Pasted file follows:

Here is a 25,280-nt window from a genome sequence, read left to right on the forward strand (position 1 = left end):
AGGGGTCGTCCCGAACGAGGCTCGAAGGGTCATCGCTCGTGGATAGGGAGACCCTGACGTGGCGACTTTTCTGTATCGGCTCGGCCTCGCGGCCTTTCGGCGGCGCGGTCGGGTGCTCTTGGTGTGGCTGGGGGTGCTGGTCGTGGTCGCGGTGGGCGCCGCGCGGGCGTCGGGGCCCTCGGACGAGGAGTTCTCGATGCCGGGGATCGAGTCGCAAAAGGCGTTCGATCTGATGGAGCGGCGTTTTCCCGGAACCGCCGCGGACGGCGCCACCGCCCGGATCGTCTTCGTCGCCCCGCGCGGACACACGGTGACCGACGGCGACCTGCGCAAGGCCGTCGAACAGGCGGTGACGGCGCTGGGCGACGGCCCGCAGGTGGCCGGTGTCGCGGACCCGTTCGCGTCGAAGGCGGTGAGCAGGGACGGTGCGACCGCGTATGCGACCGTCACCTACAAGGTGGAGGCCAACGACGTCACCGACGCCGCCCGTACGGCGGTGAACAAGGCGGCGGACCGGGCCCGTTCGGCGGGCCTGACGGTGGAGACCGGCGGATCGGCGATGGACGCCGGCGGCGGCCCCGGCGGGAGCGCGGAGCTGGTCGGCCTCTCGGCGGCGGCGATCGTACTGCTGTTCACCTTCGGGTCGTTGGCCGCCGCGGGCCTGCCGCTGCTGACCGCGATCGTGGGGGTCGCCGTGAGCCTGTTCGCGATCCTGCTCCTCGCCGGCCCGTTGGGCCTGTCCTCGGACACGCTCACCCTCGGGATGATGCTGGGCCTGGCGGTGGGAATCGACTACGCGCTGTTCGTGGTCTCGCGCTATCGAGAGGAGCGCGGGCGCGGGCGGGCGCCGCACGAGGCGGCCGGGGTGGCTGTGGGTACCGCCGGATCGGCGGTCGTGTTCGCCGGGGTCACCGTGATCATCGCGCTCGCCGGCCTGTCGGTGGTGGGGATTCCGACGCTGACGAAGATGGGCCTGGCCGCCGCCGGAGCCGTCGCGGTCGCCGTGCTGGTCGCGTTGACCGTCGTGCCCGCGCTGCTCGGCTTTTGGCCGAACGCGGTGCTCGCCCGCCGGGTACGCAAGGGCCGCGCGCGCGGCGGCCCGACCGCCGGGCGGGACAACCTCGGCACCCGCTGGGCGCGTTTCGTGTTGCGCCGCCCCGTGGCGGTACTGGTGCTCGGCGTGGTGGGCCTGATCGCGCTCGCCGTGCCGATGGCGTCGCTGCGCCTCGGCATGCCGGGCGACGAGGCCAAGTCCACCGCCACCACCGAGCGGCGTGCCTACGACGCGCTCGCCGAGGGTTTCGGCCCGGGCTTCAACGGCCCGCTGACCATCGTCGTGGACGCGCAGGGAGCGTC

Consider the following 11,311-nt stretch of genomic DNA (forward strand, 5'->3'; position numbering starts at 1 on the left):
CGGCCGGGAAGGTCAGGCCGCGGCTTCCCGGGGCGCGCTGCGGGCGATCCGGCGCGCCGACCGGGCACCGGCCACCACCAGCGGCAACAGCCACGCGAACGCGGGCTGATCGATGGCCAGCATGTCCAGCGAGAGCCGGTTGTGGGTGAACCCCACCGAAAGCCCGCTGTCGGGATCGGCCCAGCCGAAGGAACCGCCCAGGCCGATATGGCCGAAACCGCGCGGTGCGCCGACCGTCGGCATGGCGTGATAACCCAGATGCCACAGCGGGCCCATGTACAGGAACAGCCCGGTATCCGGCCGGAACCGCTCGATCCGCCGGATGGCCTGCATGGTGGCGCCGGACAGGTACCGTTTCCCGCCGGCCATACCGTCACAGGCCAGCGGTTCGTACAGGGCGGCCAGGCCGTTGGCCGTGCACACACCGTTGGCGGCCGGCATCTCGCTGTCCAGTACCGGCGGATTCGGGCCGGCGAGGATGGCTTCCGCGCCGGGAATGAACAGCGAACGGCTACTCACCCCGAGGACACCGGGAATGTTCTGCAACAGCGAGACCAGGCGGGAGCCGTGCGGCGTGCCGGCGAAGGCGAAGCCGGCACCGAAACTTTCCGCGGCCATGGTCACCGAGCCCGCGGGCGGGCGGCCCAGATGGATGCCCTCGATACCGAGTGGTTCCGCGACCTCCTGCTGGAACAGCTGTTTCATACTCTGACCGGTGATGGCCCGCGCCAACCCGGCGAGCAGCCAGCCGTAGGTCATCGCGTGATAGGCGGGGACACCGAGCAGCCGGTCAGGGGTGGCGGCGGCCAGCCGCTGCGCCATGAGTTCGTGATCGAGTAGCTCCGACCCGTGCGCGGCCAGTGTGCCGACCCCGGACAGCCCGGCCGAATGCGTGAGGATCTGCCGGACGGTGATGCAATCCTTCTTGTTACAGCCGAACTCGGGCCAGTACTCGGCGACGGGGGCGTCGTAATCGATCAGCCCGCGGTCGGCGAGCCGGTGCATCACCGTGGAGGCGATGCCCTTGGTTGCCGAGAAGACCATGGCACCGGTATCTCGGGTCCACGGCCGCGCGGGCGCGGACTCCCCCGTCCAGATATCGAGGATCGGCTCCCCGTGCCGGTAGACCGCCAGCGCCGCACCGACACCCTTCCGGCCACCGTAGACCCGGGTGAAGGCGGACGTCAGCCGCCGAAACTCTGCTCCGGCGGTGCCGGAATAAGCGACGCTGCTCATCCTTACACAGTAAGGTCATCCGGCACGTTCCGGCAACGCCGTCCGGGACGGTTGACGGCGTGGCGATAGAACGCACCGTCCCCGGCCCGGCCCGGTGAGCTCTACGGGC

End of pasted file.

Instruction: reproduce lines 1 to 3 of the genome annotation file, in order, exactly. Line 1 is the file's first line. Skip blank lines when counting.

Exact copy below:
Here is a 25,280-nt window from a genome sequence, read left to right on the forward strand (position 1 = left end):
AGGGGTCGTCCCGAACGAGGCTCGAAGGGTCATCGCTCGTGGATAGGGAGACCCTGACGTGGCGACTTTTCTGTATCGGCTCGGCCTCGCGGCCTTTCGGCGGCGCGGTCGGGTGCTCTTGGTGTGGCTGGGGGTGCTGGTCGTGGTCGCGGTGGGCGCCGCGCGGGCGTCGGGGCCCTCGGACGAGGAGTTCTCGATGCCGGGGATCGAGTCGCAAAAGGCGTTCGATCTGATGGAGCGGCGTTTTCCCGGAACCGCCGCGGACGGCGCCACCGCCCGGATCGTCTTCGTCGCCCCGCGCGGACACACGGTGACCGACGGCGACCTGCGCAAGGCCGTCGAACAGGCGGTGACGGCGCTGGGCGACGGCCCGCAGGTGGCCGGTGTCGCGGACCCGTTCGCGTCGAAGGCGGTGAGCAGGGACGGTGCGACCGCGTATGCGACCGTCACCTACAAGGTGGAGGCCAACGACGTCACCGACGCCGCCCGTACGGCGGTGAACAAGGCGGCGGACCGGGCCCGTTCGGCGGGCCTGACGGTGGAGACCGGCGGATCGGCGATGGACGCCGGCGGCGGCCCCGGCGGGAGCGCGGAGCTGGTCGGCCTCTCGGCGGCGGCGATCGTACTGCTGTTCACCTTCGGGTCGTTGGCCGCCGCGGGCCTGCCGCTGCTGACCGCGATCGTGGGGGTCGCCGTGAGCCTGTTCGCGATCCTGCTCCTCGCCGGCCCGTTGGGCCTGTCCTCGGACACGCTCACCCTCGGGATGATGCTGGGCCTGGCGGTGGGAATCGACTACGCGCTGTTCGTGGTCTCGCGCTATCGAGAGGAGCGCGGGCGCGGGCGGGCGCCGCACGAGGCGGCCGGGGTGGCTGTGGGTACCGCCGGATCGGCGGTCGTGTTCGCCGGGGTCACCGTGATCATCGCGCTCGCCGGCCTGTCGGTGGTGGGGATTCCGACGCTGACGAAGATGGGCCTGGCCGCCGCCGGAGCCGTCGCGGTCGCCGTGCTGGTCGCGTTGACCGTCGTGCCCGCGCTGCTCGGCTTTTGGCCGAACGCGGTGCTCGCCCGCCGGGTACGCAAGGGCCGCGCGCGCGGCGGCCCGACCGCCGGGCGGGACAACCTCGGCACCCGCTGGGCGCGTTTCGTGTTGCGCCGCCCCGTGGCGGTACTGGTGCTCGGCGTGGTGGGCCTGATCGCGCTCGCCGTGCCGATGGCGTCGCTGCGCCTCGGCATGCCGGGCGACGAGGCCAAGTCCACCGCCACCACCGAGCGGCGTGCCTACGACGCGCTCGCCGAGGGTTTCGGCCCGGGCTTCAACGGCCCGCTGACCATCGTCGTGGACGCGCAGGGAGCGTC

Consider the following 11,311-nt stretch of genomic DNA (forward strand, 5'->3'; position numbering starts at 1 on the left):